Cationic Polymers

In an embodiment, the personal care article may comprise a cationic polymer. Cationic polymers useful herein may include those discussed in US 2007/0207109 A1 and US 2008/0206185 A1, such as synthetic copolymers of sufficiently high molecular weight to effectively enhance the deposition of the conditioning active components of the personal care article described herein. Combinations of cationic polymer may also be utilized. The average molecular weight of the synthetic copolymers is generally between about 10,000 and about 10 million, preferably between about 100,000 and about 3 million, still more preferably between about 200,000 and about 2 million.

In a further embodiment, the synthetic copolymers have mass charge densities of from about 0.1 meq/gm to about 6.0 meq/gm, alternatively from about 0.5 meq/gm to about 3.0 meq/gm, at the pH of intended use of the personal care article. The pH may be from about pH 3 to about pH 9, and alternatively from about pH 4 and about pH 8.

In yet another embodiment, the synthetic copolymers have linear charge densities from at least about 2 meq/A to about 500 meq/A, and more preferably from about 20 meq/A to about 200 meq/A, and most preferably from about 25 meq/A to about 100 meq/A.

Cationic polymer may be copolymers or homopolymers. In one embodiment, a homopolymer is utilized in the present composition. In another embodiment, a copolymer is utilized in the present composition. In another embodiment a mixture of a homopolymer and a copolymer is utilized in the present composition. In another embodiment, a homopolymer of a naturally derived nature, such as cellulose or guar polymer discussed herein, is combined with a homopolymer or copolymer of synthetic origin, such as those discussed below.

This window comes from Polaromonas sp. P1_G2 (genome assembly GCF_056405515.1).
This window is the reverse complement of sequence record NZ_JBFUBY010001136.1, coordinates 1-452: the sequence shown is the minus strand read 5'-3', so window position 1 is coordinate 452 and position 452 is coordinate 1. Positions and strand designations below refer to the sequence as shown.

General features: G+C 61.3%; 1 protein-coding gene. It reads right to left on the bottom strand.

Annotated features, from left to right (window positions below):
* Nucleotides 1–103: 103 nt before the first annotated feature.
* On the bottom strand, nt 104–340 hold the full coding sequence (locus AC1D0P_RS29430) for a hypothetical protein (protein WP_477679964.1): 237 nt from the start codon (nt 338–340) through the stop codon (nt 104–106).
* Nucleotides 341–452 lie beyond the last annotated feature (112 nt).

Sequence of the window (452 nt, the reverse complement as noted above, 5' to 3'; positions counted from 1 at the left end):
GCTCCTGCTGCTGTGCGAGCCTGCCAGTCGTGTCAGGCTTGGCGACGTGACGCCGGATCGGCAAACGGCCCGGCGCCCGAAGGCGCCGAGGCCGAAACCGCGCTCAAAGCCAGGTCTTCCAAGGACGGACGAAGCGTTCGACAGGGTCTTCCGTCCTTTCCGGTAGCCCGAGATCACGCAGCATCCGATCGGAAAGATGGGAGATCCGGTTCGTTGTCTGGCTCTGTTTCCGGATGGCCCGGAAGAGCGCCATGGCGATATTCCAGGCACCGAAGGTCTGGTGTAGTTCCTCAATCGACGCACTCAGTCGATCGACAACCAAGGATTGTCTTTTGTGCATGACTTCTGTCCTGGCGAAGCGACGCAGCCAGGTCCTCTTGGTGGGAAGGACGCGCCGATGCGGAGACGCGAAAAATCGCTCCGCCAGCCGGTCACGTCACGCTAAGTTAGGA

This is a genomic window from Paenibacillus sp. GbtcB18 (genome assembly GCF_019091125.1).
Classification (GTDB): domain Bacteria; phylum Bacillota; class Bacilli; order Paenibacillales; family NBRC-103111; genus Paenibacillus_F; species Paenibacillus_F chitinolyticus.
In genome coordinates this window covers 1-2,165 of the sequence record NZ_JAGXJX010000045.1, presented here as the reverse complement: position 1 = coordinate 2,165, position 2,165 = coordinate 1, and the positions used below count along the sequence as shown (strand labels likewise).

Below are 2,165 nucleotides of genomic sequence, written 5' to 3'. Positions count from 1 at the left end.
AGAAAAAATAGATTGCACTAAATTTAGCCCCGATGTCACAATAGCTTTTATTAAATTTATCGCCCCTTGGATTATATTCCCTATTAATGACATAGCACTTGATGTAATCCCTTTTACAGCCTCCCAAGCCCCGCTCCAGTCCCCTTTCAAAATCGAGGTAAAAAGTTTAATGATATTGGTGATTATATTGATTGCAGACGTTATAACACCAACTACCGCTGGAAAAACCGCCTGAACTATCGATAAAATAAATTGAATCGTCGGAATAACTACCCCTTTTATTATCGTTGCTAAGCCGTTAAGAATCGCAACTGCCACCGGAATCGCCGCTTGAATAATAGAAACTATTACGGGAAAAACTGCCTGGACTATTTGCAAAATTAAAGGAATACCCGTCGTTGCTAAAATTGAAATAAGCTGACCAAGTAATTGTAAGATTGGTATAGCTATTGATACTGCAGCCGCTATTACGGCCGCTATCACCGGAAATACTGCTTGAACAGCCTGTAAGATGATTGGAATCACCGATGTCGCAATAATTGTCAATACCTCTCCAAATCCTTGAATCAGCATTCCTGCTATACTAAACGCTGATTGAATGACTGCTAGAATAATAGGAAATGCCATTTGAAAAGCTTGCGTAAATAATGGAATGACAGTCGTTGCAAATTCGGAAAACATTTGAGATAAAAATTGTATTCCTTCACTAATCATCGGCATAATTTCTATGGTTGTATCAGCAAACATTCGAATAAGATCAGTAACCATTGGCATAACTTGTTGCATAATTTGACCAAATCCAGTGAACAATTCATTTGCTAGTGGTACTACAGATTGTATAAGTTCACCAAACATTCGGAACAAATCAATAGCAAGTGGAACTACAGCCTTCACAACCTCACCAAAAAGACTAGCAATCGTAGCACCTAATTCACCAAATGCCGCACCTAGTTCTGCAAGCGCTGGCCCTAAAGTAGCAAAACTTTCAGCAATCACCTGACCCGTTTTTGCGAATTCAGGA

Homopolymers—Non-crosslinked cationic homopolymers of the following monomers are also useful herein: 3-acrylamidopropyltrimethylammonium chloride (APTAC), diallyldimethylammonium chloride (DADMAC), [(3- methylacrylolyamino)propyl]trimethylammonium chloride (MAPTAC), 3-methyl-1-vinylimidazolium chloride (QVI); [2-(acryloyloxy)ethyl]trimethylammonium chloride and [2-(acryloyloxy)propyl]trimethylammonium chloride.

Copolymers—copolymer may be comprises of two cationic monomer or a nonionic and cationic monomers.

The personal care articles may also comprise cellulose or guar cationic deposition polymers. Generally, such cellulose or guar cationic deposition polymers may be present at a concentration from about 0.05% to about 5%, by weight of the composition. Suitable cellulose or guar cationic deposition polymers have a molecular weight of greater than about 5,000. Additionally, such cellulose or guar deposition polymers have a charge density from about 0.5 meq/g to about 4.0 meq/g at the pH of intended use of the personal care article, which pH will generally range from about pH 3 to about pH 9, preferably between about pH 4 and about pH 8. The pH of the compositions is measured neat.

In one embodiment of the invention, the cationic polymers are derivatives of Hydroxypropyl Guar, examples of which include polymers known via the INCI nomenclature as Guar Hydroxypropyltrimonium Chloride, such as the products sold under the name Catinal CG-100, Catinal CG-200 by the company Toho, Cosmedia Guar C-261N, Cosmedia Guar C-261N, Cosmedia Guar C-261N by the company Cognis, DiaGum P 5070 by the company Freedom Chemical Diamalt, N-Hance Cationic Guar by the company Hercules/Aqualon, Hi-Care 1000, Jaguar C-17, Jaguar C-2000, Jaguar C-13S, Jaguar C-14S, Jaguar Excel by the company Rhodia, Kiprogum CW, Kiprogum NGK by the company Nippon Starch.

Process of Forming the Personal Care Article